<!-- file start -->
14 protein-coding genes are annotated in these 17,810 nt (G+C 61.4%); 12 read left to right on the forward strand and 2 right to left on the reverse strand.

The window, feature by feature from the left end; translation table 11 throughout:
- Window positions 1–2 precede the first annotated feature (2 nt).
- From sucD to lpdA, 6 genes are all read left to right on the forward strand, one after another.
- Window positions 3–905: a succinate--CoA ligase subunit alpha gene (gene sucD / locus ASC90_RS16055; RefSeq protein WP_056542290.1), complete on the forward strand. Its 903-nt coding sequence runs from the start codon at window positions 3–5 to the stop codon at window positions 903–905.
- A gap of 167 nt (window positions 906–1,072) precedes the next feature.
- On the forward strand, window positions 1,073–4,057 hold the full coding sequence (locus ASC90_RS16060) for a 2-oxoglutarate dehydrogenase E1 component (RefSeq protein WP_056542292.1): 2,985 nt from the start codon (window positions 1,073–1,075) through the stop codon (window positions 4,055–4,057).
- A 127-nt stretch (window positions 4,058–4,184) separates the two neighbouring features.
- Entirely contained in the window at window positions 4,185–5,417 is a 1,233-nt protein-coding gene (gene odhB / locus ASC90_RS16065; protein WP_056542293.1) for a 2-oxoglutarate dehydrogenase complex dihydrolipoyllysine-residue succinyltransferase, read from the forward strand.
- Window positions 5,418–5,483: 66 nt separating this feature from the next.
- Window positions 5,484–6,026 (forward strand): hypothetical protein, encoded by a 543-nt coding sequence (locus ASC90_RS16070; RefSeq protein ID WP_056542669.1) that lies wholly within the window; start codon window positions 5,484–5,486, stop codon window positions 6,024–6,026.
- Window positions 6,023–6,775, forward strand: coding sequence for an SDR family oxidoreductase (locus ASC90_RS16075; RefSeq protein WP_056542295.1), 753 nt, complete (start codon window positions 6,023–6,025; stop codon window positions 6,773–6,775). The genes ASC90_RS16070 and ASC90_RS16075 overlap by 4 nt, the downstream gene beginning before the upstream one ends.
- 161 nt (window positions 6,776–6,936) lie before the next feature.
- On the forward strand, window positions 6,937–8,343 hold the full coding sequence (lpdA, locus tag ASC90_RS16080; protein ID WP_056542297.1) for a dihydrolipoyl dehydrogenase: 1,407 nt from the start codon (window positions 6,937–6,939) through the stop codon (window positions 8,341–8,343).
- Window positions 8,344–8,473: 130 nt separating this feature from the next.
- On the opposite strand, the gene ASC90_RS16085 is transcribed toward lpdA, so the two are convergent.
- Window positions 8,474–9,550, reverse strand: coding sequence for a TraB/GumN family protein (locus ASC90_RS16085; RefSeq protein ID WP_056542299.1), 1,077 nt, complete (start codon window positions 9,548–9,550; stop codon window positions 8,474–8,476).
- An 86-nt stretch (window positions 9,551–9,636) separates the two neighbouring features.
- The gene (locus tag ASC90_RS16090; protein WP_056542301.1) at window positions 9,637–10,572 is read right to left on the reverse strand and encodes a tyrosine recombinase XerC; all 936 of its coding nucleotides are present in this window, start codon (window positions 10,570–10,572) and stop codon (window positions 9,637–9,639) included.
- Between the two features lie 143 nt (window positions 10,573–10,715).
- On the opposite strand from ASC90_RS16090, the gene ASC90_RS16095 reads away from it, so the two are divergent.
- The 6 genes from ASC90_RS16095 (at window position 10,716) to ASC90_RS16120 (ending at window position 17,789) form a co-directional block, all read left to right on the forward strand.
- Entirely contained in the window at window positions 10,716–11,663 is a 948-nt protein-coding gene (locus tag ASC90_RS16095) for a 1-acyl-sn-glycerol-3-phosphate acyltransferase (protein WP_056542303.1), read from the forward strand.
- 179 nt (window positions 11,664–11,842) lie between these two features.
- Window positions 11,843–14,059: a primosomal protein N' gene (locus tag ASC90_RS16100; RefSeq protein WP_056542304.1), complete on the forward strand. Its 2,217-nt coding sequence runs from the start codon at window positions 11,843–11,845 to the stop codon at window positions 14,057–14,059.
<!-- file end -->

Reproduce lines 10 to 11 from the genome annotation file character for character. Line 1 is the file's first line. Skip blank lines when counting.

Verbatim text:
- Window positions 5,418–5,483: 66 nt separating this feature from the next.
- Window positions 5,484–6,026 (forward strand): hypothetical protein, encoded by a 543-nt coding sequence (locus ASC90_RS16070; RefSeq protein ID WP_056542669.1) that lies wholly within the window; start codon window positions 5,484–5,486, stop codon window positions 6,024–6,026.